In the Caribbean, the islands have a patchwork of official currencies. Some islands, including St. Lucia, use the Eastern Caribbean dollar. Some use the currencies of their sovereign nationals: for example, Guadeloupe uses the euro and the U.S. Virgin Islands use the U.S. dollar. Other islands – such as Aruba, the Bahamas, Barbados, the Cayman Islands and Jamaica – use their own currencies. However, you’ll find that the U.S. dollar is widely accepted throughout the Caribbean, even when it isn’t the official currency.
Mexico has tightened its currency policies in recent years, and some tourists find that they need pesos in order to do business with local merchants. Still, because U.S. currency is accepted by many businesses in Mexico’s cruise ship ports, you may not need to exchange much, if any, cash.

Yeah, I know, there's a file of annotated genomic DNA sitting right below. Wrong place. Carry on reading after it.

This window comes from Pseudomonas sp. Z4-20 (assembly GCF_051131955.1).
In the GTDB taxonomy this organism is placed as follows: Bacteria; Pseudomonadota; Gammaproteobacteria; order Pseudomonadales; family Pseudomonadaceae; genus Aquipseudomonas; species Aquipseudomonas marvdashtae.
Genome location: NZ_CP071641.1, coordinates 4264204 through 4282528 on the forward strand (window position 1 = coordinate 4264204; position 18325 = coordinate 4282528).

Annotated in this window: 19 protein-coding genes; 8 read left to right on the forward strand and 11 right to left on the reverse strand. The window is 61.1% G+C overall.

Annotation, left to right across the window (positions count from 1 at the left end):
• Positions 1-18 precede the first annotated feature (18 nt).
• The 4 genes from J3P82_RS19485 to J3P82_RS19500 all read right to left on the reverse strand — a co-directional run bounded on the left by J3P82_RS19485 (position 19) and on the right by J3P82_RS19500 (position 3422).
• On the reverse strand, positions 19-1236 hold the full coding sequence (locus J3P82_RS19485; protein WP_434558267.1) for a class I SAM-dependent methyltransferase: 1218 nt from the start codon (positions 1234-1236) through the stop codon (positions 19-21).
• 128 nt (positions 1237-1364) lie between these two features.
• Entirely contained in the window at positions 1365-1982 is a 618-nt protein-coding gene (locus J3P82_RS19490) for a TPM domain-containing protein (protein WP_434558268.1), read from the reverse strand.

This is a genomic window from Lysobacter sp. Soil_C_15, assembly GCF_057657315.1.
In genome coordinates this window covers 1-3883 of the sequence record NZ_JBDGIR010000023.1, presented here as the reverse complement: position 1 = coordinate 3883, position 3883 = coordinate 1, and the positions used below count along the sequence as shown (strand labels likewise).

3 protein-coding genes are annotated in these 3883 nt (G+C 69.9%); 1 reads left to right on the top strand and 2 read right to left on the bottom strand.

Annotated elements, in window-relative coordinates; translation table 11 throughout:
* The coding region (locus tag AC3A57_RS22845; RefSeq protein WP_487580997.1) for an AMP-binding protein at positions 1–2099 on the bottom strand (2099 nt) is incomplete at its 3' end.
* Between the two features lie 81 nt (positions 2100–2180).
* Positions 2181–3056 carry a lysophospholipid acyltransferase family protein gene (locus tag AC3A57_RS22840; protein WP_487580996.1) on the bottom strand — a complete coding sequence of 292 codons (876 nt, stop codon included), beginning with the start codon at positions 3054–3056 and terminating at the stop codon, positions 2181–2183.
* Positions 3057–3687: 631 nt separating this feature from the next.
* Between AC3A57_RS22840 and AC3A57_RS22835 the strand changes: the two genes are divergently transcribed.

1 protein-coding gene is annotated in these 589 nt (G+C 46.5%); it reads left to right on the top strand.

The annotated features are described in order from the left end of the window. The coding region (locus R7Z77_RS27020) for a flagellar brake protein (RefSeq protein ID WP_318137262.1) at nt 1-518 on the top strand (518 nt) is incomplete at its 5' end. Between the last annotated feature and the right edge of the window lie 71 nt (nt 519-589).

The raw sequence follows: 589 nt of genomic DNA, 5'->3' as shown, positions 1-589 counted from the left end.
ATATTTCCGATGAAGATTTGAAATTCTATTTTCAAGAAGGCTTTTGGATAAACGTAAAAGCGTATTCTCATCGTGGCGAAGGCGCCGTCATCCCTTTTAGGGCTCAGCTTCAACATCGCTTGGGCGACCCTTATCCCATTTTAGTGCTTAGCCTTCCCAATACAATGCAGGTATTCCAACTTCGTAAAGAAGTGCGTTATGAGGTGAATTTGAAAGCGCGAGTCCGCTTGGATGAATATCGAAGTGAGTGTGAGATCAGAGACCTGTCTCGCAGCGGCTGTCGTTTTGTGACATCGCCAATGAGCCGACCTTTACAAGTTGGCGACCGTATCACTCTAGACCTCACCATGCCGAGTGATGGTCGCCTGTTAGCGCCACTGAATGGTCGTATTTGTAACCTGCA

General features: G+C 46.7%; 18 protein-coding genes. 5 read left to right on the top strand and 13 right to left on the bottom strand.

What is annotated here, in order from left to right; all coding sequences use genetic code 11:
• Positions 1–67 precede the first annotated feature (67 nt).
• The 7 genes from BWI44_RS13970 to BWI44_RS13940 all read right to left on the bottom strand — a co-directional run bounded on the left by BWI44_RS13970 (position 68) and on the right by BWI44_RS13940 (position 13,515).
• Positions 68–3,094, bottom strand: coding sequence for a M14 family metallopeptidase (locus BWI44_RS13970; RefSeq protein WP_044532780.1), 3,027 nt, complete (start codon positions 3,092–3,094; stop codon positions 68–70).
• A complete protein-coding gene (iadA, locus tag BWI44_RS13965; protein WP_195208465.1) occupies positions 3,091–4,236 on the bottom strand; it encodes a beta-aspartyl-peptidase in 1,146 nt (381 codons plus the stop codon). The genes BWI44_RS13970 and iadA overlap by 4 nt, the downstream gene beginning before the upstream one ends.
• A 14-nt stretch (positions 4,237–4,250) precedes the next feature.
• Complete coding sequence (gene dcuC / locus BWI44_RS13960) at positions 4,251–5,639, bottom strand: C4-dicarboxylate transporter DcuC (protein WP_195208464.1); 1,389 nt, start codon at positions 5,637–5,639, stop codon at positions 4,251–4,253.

In both the Caribbean and Mexico, Canadian currency is not as widely accepted as U.S. currency. Canadian travelers might consider changing some cash to U.S. dollars before leaving home, or to the local currency when you go ashore.
If you are taking a European cruise, it’s unlikely that either U.S. or Canadian currency will be accepted on shore. A majority of the countries in the European Union use the euro, and that’s what you’ll want in your wallet for stops in Portugal, Spain, France, Italy, Greece, The Netherlands and Finland. However, some popular European cruise destinations – including Denmark, Sweden and the United Kingdom – are members of the European Union but use their own currencies.
Remember that you can change cash into the currency of your destination before you leave home; at the airport; at a bank, currency exchange or automated teller machine on shore; and sometimes on the ship itself. Be sure to ask for smaller bills, which will come in handy for tips and small purchases.
Anita, your Cruise Holidays personal cruise expert, can give you more advice on the best ways to get the currency you need for a smooth onshore experience.